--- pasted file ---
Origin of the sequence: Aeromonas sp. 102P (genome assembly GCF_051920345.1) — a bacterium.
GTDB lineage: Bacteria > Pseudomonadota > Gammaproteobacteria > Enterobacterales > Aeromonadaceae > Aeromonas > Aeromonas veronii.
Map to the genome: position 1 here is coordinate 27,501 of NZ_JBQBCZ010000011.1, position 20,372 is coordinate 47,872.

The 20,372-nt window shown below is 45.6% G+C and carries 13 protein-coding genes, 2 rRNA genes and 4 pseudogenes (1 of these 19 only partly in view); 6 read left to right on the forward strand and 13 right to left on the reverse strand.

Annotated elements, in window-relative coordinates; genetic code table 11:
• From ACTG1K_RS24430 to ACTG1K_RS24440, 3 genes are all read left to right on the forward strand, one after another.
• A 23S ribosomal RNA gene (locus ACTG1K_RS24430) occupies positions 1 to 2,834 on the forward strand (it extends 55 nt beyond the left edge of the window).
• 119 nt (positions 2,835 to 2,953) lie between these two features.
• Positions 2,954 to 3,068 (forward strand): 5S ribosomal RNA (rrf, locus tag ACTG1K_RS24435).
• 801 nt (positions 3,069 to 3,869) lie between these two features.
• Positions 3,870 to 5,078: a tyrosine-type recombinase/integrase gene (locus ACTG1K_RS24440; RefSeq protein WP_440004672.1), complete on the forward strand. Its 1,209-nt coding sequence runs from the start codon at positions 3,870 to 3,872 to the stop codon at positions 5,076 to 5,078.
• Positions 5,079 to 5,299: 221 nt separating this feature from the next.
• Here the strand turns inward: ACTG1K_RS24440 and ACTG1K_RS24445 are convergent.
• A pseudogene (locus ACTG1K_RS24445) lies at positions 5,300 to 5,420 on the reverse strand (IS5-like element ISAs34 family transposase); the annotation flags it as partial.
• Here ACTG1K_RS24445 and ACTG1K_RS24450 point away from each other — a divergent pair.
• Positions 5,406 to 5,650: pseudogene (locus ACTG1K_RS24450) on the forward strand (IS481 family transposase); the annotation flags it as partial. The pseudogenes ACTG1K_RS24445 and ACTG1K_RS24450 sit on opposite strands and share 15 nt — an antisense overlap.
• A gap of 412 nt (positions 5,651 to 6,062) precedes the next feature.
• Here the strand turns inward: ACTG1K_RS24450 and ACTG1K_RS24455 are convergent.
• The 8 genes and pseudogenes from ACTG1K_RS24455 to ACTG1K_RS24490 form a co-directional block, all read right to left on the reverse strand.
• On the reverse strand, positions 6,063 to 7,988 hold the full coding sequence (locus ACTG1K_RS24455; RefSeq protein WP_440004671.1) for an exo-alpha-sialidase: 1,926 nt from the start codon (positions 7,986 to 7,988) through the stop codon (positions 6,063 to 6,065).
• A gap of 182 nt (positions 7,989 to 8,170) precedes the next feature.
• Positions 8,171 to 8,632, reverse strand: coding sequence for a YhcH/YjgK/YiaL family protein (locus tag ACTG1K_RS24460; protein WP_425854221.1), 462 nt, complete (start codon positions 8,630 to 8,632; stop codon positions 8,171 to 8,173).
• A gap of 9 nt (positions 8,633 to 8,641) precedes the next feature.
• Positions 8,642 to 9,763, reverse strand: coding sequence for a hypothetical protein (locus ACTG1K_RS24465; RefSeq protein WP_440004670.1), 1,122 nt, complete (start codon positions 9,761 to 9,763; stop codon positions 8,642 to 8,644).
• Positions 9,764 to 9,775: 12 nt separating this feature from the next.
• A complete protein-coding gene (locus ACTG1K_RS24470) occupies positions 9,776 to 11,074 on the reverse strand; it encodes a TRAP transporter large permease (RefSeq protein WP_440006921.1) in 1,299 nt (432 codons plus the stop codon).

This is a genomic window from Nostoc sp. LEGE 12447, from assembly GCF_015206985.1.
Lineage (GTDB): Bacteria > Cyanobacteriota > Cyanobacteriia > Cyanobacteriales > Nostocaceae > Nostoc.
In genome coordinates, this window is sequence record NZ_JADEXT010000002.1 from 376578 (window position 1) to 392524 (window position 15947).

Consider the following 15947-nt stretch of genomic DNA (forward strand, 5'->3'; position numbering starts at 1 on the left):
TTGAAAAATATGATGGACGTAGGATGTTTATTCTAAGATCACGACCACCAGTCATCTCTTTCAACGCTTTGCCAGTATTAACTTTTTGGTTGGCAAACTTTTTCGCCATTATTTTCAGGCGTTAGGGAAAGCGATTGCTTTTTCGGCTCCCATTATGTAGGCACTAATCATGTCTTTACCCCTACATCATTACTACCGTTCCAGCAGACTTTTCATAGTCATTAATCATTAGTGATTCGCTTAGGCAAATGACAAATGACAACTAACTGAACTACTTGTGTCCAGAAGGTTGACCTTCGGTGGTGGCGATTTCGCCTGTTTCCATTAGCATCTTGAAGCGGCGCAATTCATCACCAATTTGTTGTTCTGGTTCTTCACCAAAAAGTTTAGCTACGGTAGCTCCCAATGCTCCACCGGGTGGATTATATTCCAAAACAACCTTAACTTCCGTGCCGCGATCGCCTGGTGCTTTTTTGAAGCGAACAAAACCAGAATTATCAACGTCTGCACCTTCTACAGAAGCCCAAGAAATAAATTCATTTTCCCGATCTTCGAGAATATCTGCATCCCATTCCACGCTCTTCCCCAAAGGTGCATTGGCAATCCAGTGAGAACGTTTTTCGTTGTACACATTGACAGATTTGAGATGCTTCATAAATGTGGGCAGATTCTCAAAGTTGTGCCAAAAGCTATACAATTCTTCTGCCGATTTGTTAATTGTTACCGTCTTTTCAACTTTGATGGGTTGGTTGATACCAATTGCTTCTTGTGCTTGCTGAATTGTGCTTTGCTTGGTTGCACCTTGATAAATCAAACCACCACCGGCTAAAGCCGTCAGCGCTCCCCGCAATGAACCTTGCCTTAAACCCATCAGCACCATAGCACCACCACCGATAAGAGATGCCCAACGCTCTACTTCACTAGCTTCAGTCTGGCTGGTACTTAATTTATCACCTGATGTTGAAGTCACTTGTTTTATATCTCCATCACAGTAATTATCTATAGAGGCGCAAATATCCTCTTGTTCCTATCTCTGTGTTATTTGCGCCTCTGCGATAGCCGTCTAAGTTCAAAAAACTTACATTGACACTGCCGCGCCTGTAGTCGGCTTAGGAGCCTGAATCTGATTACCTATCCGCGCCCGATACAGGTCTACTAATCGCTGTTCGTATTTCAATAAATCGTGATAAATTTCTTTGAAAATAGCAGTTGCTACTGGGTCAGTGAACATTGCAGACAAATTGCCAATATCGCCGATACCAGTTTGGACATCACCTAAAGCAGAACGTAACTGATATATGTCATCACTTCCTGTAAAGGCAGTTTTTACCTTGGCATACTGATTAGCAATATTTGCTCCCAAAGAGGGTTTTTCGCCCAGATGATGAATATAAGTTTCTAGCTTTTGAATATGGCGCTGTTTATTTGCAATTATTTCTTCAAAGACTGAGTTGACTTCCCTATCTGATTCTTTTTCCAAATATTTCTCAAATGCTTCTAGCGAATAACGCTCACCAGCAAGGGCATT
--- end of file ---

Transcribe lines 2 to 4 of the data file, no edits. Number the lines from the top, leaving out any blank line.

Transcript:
GTDB lineage: Bacteria > Pseudomonadota > Gammaproteobacteria > Enterobacterales > Aeromonadaceae > Aeromonas > Aeromonas veronii.
Map to the genome: position 1 here is coordinate 27,501 of NZ_JBQBCZ010000011.1, position 20,372 is coordinate 47,872.

The 20,372-nt window shown below is 45.6% G+C and carries 13 protein-coding genes, 2 rRNA genes and 4 pseudogenes (1 of these 19 only partly in view); 6 read left to right on the forward strand and 13 right to left on the reverse strand.